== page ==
Your brief (35 marks)
You are a newly hired junior associate in an accounting and professional services firm that provides business advice to its clients.
Your supervising partner has allocated you a new file to test your knowledge and skills. The partner instructs you to attend a meeting with the clients and then provide him with a report containing advice on the best way forward.
You subsequently arrange and attend a meeting with the new clients, Mr and Mrs Smith, in which they tell you the following information:
• 1 year ago Mrs Smith started a small catering business operating from their home.
• The business initially involved the supply of food to a small regional airline operating from a nearby airport.
• Over the last 6 months they have had offers to expand their business and start supplying food to multiple airlines and from multiple locations.
• To keep up with the demand Mr Smith retired from his previous job and started working with his wife.
• They think their current business structure is basically ‘sole trader’ with all of the contracts in the name of Mrs Smith, but are not sure if they (Mr and Mrs Smith) are actually operating a partnership.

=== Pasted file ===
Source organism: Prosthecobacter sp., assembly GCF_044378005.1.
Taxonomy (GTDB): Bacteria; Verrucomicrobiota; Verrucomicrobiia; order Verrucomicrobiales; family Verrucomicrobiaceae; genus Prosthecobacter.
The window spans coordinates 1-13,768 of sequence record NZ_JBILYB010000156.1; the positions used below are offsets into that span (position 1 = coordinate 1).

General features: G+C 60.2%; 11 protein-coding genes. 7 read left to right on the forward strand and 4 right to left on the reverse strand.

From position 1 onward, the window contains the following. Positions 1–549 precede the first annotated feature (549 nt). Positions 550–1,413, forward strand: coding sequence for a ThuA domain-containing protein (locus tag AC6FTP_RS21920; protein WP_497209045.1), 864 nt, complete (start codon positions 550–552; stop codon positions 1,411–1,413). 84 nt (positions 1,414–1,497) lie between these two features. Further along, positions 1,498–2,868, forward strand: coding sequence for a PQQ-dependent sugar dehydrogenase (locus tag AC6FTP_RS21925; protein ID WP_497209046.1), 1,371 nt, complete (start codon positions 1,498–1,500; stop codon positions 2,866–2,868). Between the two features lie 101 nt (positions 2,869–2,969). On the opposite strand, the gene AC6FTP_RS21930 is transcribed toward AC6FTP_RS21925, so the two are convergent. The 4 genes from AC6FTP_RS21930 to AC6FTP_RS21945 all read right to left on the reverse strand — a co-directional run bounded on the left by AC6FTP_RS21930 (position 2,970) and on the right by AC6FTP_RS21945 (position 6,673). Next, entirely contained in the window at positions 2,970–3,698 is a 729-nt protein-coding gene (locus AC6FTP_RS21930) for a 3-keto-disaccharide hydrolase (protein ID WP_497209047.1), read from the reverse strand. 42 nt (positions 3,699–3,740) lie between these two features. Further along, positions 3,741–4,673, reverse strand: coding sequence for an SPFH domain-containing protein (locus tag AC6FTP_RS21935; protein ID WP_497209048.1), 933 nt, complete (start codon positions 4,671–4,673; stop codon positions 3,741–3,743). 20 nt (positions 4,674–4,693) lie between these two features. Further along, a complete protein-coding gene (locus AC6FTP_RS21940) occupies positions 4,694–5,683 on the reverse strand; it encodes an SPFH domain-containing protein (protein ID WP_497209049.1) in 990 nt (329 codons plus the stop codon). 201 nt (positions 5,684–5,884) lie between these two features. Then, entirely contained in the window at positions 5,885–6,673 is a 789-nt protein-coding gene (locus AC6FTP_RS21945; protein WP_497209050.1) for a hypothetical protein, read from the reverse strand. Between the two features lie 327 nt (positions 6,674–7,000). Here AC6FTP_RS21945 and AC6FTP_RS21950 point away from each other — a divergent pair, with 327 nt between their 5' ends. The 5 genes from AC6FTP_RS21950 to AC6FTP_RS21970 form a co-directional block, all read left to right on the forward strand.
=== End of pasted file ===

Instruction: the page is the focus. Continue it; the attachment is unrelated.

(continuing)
• They have 3 adult children who eventually they would like to bring into the business and hand it over to them when they retire.
• They need advice about the best business structure for their expanding business, and they would like it to be able to provide an easy way to hand over the business to their 3 children who would then have equal say in how to run it.
At the end of the meeting, Mr and Mrs Smith raise the following matters about which they seek your advice:
1. Are they currently operating a sole trade business or is it more like a partnership?
2. Whether the way that they are currently operating the business creates any risks?
3. Whether there is a better way for them to operate the business, and if so, what should they do?
4. What business structure would be best for their business in the future if it continues expanding?
5. What business structure would be the most effective way of being able to ensure that their children can become involved and eventually take over?
When Mr and Mrs Smith leave the conference you return to your office and begin preparing a memorandum for the partner.
In your memorandum to the partner you should address the following issues:
A. How you would characterise the current business structure.
B. What risks are involved in operating the business if it is a sole trader or partnership.
C. What business structure would best suit the expanding business.
D. What business structure would be the most effective way of involving their children and eventually handing it over to them.
In preparing your memorandum make sure to provide reasons for your advice and recommendations, including reference to relevant laws (statutes and cases). You do not have to consider tax advice as part of the memorandum (as tax advice is not part of this course).